Feeling out of this world

A UK team is developing lighter and more sensitive biosensors to allow future space probes to detect and identify evidence of life on other planets more precisely.

Researchers at Cranfield and Leicester universities are developing an instrument to detect the widest ever range of molecular ‘biomarkers’, molecules such as amino acids or proteins that indicate the existence of current or ancient life.

The Specific Molecular Identification of Life Experiment (SMILE) instrument, being designed by the universities in collaboration with ESA, is proposed for use on the agency’s ExoMars rover mission, due to launch in 2009.

Transducers in the SMILE instrument will be coated with biological receptors such as antibodies or enzymes which will change their properties when in contact with an extraterrestrial molecule such as an amino acid or a protein. The transducer detects this reaction and turns it into an output signal either by recording a change in the refractive index of the biosensor layer or by complex conductivity techniques that measure the electrical resistance of the molecule.

Planetary probes such as ExoMars and the doomed Beagle 2 need instruments with low mass, low volume and low power consumption and so can carry only a limited number of bulky traditional sensors. SMILE could allow a much wider range to be fitted on to the rovers. One of the likely reasons for the failure of Beagle 2 was mass-saving shortcuts made to accommodate more sensors, ESA claimed last month.

Dr. David Cullen of Cranfield University’s Institute of BioScience and Technology, who led the EPRSC-funded research, said that rovers are more likely to find evidence of life on Mars with biosensors because traditional sensor techniques can detect only a narrow band of biomarkers.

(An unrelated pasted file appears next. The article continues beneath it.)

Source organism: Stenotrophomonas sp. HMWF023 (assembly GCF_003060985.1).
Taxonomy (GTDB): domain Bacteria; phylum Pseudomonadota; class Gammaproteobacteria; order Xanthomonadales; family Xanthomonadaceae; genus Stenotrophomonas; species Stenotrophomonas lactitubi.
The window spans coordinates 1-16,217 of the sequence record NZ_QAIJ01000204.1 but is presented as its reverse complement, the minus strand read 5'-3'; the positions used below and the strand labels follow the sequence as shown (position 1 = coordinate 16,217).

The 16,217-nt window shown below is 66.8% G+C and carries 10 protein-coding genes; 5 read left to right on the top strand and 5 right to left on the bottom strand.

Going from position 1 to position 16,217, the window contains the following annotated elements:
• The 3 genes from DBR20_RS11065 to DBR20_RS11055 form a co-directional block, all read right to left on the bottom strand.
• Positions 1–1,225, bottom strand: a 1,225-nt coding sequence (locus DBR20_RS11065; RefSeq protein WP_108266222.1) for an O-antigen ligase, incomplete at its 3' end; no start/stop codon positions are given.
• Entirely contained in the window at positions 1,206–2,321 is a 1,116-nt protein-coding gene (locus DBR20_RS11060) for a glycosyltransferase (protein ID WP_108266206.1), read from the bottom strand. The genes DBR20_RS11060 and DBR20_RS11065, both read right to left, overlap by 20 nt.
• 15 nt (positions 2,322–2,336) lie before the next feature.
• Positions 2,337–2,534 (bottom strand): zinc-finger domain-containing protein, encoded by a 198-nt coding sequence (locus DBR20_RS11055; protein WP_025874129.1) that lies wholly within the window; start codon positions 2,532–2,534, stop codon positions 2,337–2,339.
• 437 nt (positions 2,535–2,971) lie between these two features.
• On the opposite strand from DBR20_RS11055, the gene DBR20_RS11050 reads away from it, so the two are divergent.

The sensors that are currently used to detect life on other planets are based on non-biological techniques such as mass spectrometry or chromatography – like the gas analysis package for detecting isotope signals on Beagle 2, he said.

‘Traditional sensors can only detect the general properties of molecules – and when you are dealing with complex macromolecules, it becomes even more difficult to identify precisely what they are,’ Cullen said.

‘This next generation of sensors will be able to answer scientists’ questions about the presence of specific biochemicals.’

The team is applying biosensor technology used in medical applications but the difficulty with terrestrial biosensors is that they use biologically derived molecule receptors, DNA and protein-based, which are unsuitable for space travel and the extreme conditions on planets such as Mars.

The team has created a class of stronger artificial receptors called Molecular Imprinted Polymers (MIPs) that mimic the way biological receptors work.

‘They have similar molecular-sized cavities to act as binding sites. These have sizes and geometries that match the molecules you want to detect,’ Cullen said.

‘MIPs are also much more robust against extreme temperatures, non-aqueous samples and radiation. And they have stronger links at the molecular level than do DNA and protein-based receptors.’

Dr. Mark Sims, from the University of Leicester (and Beagle 2’s mission manager), is involved in the project. He said MIP biosensors could also be applied to homeland security technology or environmental monitoring as the molecules can be regenerated and used many times.

‘MIPs have all sorts of applications beyond looking for life on Mars,’ he said. ‘They could potentially detect explosives residue or chemical toxins in the air.’